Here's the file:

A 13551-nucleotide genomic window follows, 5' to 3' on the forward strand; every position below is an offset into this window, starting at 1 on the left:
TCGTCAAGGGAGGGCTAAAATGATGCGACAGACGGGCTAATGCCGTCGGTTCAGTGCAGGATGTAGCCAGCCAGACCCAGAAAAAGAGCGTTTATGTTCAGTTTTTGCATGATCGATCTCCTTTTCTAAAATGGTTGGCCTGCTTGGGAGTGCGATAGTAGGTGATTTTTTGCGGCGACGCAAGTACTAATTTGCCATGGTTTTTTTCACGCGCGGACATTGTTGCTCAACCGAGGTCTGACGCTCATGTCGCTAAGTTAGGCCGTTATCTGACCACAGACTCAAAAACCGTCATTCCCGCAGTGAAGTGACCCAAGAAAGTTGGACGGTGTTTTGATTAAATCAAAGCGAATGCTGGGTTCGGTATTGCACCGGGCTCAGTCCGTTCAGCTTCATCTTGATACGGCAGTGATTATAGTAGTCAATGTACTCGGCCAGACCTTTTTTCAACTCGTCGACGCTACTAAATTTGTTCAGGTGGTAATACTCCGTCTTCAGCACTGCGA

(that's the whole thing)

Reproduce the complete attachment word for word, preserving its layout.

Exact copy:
A 13551-nucleotide genomic window follows, 5' to 3' on the forward strand; every position below is an offset into this window, starting at 1 on the left:
TCGTCAAGGGAGGGCTAAAATGATGCGACAGACGGGCTAATGCCGTCGGTTCAGTGCAGGATGTAGCCAGCCAGACCCAGAAAAAGAGCGTTTATGTTCAGTTTTTGCATGATCGATCTCCTTTTCTAAAATGGTTGGCCTGCTTGGGAGTGCGATAGTAGGTGATTTTTTGCGGCGACGCAAGTACTAATTTGCCATGGTTTTTTTCACGCGCGGACATTGTTGCTCAACCGAGGTCTGACGCTCATGTCGCTAAGTTAGGCCGTTATCTGACCACAGACTCAAAAACCGTCATTCCCGCAGTGAAGTGACCCAAGAAAGTTGGACGGTGTTTTGATTAAATCAAAGCGAATGCTGGGTTCGGTATTGCACCGGGCTCAGTCCGTTCAGCTTCATCTTGATACGGCAGTGATTATAGTAGTCAATGTACTCGGCCAGACCTTTTTTCAACTCGTCGACGCTACTAAATTTGTTCAGGTGGTAATACTCCGTCTTCAGCACTGCGA